How can I correct my double bubble?

I would love some expert advise on how to fix this double bubble I have been experiencing ever since I had my surgery in April of 2012. I am 9 months Post op, 36 years old, and 149 lbs, 5'6". I have 425 cc moderate plus mentor gel implants.   My incision is below my natural breast crease, which seems to make this an especially complicated case. I initially had wanted 325 cc implants, so I am also unhappy with the size and would like to have this corrected when I fix the double bubble. My doctor recommended I fix the problem with a crescent or doughnut lift. I feel like this would look very awkward.   I would appreciate any advice or feedback! Thank you!

Doctor Answers 12

Double bubble deformity

If you are unhappy with your actual size, changing the actual implant with a smaller one and fixing the pocket (suturing the pocket at this level) can improve that double bubble. Another good option is to use fat grafting to disguise the shadow. The fat overfills this area and you should not need any surgery inside.

Spain Plastic Surgeon
3.0 out of 5 stars 3 reviews

How to Correct the "Double Bubble" after breast augmentation

The line that you are seeing is where your breast fold USED to be-- it is created by 2 things, tight skin as well as attachments between the muscle and the skin (and of course, placing an implant underneath). There are two ways to fix this problem: one would be to convert the implants to over the muscle. By doing this, the attachments between the muscle and the skin are divided and this line should fade. However, depending on the amount of native breast tissue you have, this might not be a good idea. An alternative plan would be to just go in and surgically divide those attachments (ie, make the surgical plane as if you were going to transfer the implants to a subglandular pocket, but leave them under the muscle. I've seen this a lot, and this is pretty easy to fix. Good luck.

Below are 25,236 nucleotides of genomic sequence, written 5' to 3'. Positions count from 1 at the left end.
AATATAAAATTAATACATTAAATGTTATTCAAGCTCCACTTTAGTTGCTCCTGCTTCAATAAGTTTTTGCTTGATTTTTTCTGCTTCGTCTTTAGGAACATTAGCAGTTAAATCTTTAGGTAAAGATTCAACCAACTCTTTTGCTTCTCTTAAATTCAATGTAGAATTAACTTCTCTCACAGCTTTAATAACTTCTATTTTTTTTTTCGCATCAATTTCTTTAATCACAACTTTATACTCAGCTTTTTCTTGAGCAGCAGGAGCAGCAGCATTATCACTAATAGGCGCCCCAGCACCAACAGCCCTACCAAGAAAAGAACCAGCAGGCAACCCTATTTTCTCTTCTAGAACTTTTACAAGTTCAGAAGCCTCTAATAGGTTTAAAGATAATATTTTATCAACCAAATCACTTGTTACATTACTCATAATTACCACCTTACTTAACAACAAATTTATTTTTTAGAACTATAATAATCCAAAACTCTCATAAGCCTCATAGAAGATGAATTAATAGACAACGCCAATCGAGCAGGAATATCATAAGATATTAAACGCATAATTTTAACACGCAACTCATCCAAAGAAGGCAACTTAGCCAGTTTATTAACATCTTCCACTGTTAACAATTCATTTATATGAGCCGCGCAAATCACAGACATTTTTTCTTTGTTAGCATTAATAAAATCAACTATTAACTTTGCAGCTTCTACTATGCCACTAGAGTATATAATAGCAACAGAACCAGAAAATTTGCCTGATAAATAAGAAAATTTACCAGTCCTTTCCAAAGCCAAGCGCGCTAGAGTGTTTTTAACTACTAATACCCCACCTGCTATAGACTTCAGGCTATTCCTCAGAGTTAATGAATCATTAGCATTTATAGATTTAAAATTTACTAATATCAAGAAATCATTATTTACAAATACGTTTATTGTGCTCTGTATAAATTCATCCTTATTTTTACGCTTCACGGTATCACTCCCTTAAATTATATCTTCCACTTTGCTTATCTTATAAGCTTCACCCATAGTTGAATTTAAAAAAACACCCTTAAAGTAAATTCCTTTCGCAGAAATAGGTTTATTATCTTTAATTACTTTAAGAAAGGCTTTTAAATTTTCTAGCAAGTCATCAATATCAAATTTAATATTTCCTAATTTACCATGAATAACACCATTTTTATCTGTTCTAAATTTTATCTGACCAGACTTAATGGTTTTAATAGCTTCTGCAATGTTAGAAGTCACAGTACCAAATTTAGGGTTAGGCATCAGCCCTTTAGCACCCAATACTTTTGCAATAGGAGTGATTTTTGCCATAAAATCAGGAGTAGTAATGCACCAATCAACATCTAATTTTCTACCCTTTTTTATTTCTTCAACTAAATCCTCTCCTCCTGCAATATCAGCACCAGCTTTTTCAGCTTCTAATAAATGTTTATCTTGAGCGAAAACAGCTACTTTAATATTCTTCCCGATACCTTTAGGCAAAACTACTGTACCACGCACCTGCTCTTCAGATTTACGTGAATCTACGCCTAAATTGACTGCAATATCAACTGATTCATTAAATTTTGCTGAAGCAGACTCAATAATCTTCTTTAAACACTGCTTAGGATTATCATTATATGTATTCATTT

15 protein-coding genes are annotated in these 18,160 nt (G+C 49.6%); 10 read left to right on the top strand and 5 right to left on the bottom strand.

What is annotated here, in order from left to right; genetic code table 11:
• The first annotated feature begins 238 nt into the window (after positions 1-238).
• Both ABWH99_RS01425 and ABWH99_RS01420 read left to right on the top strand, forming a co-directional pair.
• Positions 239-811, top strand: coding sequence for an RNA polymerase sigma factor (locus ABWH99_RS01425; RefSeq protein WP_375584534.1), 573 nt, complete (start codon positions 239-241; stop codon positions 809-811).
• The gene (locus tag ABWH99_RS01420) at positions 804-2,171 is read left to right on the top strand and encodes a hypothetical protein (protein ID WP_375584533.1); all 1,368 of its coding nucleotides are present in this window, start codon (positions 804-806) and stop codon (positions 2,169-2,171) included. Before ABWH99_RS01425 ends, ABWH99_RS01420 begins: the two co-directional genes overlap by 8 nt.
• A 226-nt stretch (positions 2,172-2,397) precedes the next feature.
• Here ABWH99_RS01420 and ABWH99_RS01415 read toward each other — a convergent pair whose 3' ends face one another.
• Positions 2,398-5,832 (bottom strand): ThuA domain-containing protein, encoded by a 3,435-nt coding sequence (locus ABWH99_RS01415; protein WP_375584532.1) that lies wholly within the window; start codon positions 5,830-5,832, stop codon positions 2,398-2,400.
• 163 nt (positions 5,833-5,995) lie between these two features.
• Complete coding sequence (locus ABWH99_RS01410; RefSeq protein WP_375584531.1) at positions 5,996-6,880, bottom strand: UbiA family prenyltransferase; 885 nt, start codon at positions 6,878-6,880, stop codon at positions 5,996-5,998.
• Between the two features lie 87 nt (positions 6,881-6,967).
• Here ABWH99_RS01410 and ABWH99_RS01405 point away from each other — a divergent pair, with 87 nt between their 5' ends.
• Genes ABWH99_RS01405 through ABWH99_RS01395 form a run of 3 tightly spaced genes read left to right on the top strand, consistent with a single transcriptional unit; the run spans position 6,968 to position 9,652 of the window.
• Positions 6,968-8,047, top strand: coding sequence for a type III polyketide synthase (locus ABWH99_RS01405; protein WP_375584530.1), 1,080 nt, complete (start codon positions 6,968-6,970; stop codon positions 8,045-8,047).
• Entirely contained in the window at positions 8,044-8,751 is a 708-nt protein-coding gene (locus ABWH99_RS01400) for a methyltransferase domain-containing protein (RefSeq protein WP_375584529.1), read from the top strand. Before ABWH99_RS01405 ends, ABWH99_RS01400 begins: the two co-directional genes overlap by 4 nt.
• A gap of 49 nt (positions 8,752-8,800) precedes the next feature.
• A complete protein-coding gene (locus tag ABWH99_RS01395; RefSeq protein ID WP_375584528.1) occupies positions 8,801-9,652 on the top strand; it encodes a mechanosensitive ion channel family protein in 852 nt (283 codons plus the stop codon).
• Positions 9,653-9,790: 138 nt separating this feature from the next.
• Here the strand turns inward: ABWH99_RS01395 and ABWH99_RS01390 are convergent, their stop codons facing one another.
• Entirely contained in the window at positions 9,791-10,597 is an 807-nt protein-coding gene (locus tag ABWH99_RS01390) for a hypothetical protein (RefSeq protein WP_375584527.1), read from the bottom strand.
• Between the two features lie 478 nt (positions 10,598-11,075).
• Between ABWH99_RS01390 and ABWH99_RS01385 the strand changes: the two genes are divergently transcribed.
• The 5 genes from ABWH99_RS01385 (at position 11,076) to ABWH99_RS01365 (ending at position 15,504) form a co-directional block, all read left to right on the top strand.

Matthew Concannon, MD
Columbia Plastic Surgeon
4.6 out of 5 stars 21 reviews

How can I correct my double bubble?

I am sorry to hear about your concerns after breast augmentation surgery. One of the most common complications after breast augmentation surgery is implant malposition. This occurs when the implant is in an incorrect position on the chest wall. This may include incorrect position of the implant superiorly (“riding high”), inferiorly (“bottoming out”), medially (“symmastia or uni-boob”) or laterally (falling outward into the axilla).

It looks like you might have double bubble after your revisionary surgery. A "double bubble" is a cosmetically undesirable circumstance for patients with breast implants, which occurs when the breast fails to take on the shape of the implant, resulting in the appearance of a visible line showing a separation between the bottom edge of the implant and the bottom edge of the natural breast. Sometimes, in situations like yours, the appearance of the breast improves over the course of the first several months; sometimes, additional surgery may be necessary to improve the outcome.